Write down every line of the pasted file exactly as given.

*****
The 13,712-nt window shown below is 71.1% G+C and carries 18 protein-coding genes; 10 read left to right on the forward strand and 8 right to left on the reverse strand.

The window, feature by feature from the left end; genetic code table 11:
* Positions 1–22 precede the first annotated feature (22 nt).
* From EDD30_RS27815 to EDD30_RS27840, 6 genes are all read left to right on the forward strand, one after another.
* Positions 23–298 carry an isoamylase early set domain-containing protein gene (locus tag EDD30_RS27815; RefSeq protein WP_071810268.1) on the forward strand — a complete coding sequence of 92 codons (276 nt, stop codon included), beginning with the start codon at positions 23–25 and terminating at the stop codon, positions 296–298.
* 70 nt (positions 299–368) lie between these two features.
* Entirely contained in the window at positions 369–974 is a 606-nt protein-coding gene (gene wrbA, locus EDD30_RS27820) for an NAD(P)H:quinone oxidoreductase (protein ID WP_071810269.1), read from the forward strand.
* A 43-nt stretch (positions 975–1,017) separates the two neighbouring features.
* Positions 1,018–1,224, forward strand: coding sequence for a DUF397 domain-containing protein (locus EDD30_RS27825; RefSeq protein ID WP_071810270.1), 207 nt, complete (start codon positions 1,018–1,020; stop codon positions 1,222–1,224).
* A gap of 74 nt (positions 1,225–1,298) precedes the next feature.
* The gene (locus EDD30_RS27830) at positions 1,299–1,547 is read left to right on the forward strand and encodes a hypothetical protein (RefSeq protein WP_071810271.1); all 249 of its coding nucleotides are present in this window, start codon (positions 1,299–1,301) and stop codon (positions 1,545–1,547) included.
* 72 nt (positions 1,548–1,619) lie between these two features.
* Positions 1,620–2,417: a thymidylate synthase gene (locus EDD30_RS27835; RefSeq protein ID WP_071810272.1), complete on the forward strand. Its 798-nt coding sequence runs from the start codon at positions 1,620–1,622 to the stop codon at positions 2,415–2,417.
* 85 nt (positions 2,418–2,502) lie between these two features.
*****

The 13,712-nt window shown below is 71.1% G+C and carries 18 protein-coding genes; 10 read left to right on the forward strand and 8 right to left on the reverse strand.

The window, feature by feature from the left end; genetic code table 11:
* Positions 1–22 precede the first annotated feature (22 nt).
* From EDD30_RS27815 to EDD30_RS27840, 6 genes are all read left to right on the forward strand, one after another.
* Positions 23–298 carry an isoamylase early set domain-containing protein gene (locus tag EDD30_RS27815; RefSeq protein WP_071810268.1) on the forward strand — a complete coding sequence of 92 codons (276 nt, stop codon included), beginning with the start codon at positions 23–25 and terminating at the stop codon, positions 296–298.
* 70 nt (positions 299–368) lie between these two features.
* Entirely contained in the window at positions 369–974 is a 606-nt protein-coding gene (gene wrbA, locus EDD30_RS27820) for an NAD(P)H:quinone oxidoreductase (protein ID WP_071810269.1), read from the forward strand.
* A 43-nt stretch (positions 975–1,017) separates the two neighbouring features.
* Positions 1,018–1,224, forward strand: coding sequence for a DUF397 domain-containing protein (locus EDD30_RS27825; RefSeq protein ID WP_071810270.1), 207 nt, complete (start codon positions 1,018–1,020; stop codon positions 1,222–1,224).
* A gap of 74 nt (positions 1,225–1,298) precedes the next feature.
* The gene (locus EDD30_RS27830) at positions 1,299–1,547 is read left to right on the forward strand and encodes a hypothetical protein (RefSeq protein WP_071810271.1); all 249 of its coding nucleotides are present in this window, start codon (positions 1,299–1,301) and stop codon (positions 1,545–1,547) included.
* 72 nt (positions 1,548–1,619) lie between these two features.
* Positions 1,620–2,417: a thymidylate synthase gene (locus EDD30_RS27835; RefSeq protein ID WP_071810272.1), complete on the forward strand. Its 798-nt coding sequence runs from the start codon at positions 1,620–1,622 to the stop codon at positions 2,415–2,417.
* 85 nt (positions 2,418–2,502) lie between these two features.